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Conference papers

Sharp Alfvenic Impulses in the Near-Sun Solar Wind: Properties and Possible Origins

Abstract : Parker Solar Probe has revealed the presence of large numbers of discrete Alfvenic impulses in the near-Sun solar wind with an anti-Sunward sense of propagation. These are similar to those previously observed near 1 AU and in high speed streams over the Sun's poles and at 60 solar radii. At 35 solar radii, however, they are typically shorter and sharper than seen elsewhere. In addition, these spikes occur in "patches" and there are also clear periods within the same stream when they do not occur. While the velocity fluctuations associated with these spikes are typically under 100 km/s due to the rather low Alfven speeds in the streams observed by Probe to date, these are still associated with large angular deflections of the magnetic field - and these deflections are not isotropic. We discuss the scales, amplitudes and orientations of these structures and their links to other properties measured by Probe, such as the bulk plasma flow. We also discuss how these new observations, combined with those from earlier missions, provide evidence for the possible origins of these events and in particular whether they are the long-sought interplanetary signature of discrete reconnection jets in the solar corona.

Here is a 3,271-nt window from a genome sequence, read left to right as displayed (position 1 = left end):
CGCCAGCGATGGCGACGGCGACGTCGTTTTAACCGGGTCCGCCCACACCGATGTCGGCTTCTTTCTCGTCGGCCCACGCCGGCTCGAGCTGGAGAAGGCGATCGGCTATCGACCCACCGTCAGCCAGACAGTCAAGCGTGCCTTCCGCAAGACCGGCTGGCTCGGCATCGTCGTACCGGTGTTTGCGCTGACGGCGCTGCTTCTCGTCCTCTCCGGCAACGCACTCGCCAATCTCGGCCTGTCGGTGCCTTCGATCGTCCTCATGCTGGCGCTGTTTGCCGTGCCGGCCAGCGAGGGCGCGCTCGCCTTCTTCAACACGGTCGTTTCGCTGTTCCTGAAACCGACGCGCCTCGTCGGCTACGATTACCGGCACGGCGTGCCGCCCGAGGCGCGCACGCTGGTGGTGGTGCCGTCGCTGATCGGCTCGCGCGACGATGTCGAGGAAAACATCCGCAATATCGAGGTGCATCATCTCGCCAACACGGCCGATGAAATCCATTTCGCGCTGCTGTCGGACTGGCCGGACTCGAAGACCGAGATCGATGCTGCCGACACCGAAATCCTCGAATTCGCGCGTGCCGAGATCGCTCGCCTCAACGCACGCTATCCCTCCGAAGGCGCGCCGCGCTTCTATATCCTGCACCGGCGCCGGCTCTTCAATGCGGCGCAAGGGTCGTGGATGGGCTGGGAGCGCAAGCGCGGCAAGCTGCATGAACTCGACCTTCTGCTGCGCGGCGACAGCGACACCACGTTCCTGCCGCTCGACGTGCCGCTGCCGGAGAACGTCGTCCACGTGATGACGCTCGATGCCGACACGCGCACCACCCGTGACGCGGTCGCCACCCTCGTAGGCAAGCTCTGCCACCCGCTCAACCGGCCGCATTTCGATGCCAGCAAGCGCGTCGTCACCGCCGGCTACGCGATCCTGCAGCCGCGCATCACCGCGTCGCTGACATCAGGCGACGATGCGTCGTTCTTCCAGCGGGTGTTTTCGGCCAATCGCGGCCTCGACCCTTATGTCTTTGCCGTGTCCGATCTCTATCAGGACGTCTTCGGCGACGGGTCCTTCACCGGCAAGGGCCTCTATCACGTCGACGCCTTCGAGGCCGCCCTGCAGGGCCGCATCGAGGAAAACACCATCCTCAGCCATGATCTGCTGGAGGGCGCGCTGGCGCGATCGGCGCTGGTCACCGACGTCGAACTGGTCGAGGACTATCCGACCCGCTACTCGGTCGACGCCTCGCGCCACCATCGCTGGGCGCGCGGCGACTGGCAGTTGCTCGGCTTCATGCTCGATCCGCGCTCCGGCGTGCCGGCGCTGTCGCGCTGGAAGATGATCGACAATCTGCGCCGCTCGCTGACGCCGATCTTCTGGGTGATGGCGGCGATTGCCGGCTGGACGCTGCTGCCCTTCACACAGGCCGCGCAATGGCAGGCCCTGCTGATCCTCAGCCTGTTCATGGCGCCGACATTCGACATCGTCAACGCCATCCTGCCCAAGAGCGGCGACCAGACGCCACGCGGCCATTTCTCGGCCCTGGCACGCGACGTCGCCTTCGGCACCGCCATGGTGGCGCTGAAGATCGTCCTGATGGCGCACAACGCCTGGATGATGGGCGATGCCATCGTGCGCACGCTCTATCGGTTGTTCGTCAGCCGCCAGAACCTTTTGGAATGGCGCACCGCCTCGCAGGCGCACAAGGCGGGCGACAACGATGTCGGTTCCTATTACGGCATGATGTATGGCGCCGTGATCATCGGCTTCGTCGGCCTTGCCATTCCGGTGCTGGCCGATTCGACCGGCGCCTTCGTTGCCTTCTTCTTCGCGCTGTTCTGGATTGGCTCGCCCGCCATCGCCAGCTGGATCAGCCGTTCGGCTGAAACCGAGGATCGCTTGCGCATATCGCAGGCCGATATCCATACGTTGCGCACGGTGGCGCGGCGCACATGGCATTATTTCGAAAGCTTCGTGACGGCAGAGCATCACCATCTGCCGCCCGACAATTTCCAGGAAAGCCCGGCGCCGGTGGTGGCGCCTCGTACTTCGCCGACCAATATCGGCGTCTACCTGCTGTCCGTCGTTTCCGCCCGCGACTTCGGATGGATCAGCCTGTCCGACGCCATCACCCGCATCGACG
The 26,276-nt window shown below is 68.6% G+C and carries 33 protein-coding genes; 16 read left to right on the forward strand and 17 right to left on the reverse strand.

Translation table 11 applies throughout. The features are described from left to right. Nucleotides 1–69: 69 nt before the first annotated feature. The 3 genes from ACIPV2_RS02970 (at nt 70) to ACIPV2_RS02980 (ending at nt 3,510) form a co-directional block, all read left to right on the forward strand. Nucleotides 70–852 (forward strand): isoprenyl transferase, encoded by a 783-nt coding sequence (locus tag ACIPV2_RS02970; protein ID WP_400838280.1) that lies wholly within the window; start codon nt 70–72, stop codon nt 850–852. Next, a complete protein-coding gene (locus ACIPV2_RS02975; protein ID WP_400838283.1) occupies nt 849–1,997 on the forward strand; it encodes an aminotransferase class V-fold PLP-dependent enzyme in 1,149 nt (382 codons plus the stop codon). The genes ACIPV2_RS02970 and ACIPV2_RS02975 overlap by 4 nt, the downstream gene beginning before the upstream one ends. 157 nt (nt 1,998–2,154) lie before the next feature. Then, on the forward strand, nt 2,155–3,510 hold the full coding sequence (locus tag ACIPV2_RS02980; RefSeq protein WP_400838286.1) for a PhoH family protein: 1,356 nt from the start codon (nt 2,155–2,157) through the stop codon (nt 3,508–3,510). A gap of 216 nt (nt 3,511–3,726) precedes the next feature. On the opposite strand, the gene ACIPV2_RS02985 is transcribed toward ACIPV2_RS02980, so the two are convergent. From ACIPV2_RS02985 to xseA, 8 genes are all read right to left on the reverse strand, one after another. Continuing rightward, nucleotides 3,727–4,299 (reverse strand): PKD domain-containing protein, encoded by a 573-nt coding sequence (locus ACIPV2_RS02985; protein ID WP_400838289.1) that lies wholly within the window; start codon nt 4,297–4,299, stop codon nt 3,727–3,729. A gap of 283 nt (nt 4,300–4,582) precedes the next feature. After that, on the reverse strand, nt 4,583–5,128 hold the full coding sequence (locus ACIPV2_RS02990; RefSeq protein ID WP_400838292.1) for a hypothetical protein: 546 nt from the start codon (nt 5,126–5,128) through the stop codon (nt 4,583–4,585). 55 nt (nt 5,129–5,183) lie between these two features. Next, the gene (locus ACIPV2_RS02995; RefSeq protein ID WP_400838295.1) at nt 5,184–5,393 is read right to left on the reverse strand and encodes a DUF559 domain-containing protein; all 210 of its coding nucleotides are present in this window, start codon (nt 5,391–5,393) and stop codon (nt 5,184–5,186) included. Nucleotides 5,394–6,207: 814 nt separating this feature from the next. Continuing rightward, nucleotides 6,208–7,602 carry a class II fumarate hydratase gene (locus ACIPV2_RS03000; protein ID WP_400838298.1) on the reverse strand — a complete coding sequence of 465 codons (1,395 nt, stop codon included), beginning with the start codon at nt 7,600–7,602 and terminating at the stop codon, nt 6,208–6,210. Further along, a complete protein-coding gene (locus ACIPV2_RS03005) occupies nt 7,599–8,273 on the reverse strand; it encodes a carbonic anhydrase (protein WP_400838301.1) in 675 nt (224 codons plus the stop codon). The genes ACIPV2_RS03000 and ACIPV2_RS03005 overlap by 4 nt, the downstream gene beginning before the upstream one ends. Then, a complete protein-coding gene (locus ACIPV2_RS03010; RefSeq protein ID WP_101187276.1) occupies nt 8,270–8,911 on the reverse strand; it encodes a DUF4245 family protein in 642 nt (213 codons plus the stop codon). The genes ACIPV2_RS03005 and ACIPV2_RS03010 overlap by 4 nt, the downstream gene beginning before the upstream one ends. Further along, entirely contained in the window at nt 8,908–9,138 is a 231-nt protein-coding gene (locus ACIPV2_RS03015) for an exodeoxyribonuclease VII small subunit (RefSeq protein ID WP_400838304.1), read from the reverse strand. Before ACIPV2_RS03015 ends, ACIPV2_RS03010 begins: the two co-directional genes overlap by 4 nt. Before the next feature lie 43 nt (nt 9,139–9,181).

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Contributor : Nathalie POTHIER Connect in order to contact the contributor
Submitted on : Wednesday, February 9, 2022 - 7:26:36 AM
Last modification on : Tuesday, May 10, 2022 - 3:24:57 PM



T. S. Horbury, L. Matteini, T. Woolley, R. Laker, D. Perrone, et al.. Sharp Alfvenic Impulses in the Near-Sun Solar Wind: Properties and Possible Origins. American Geophysical Union, 2019, San Francisco, United States. 15 pp. ⟨insu-03562467⟩



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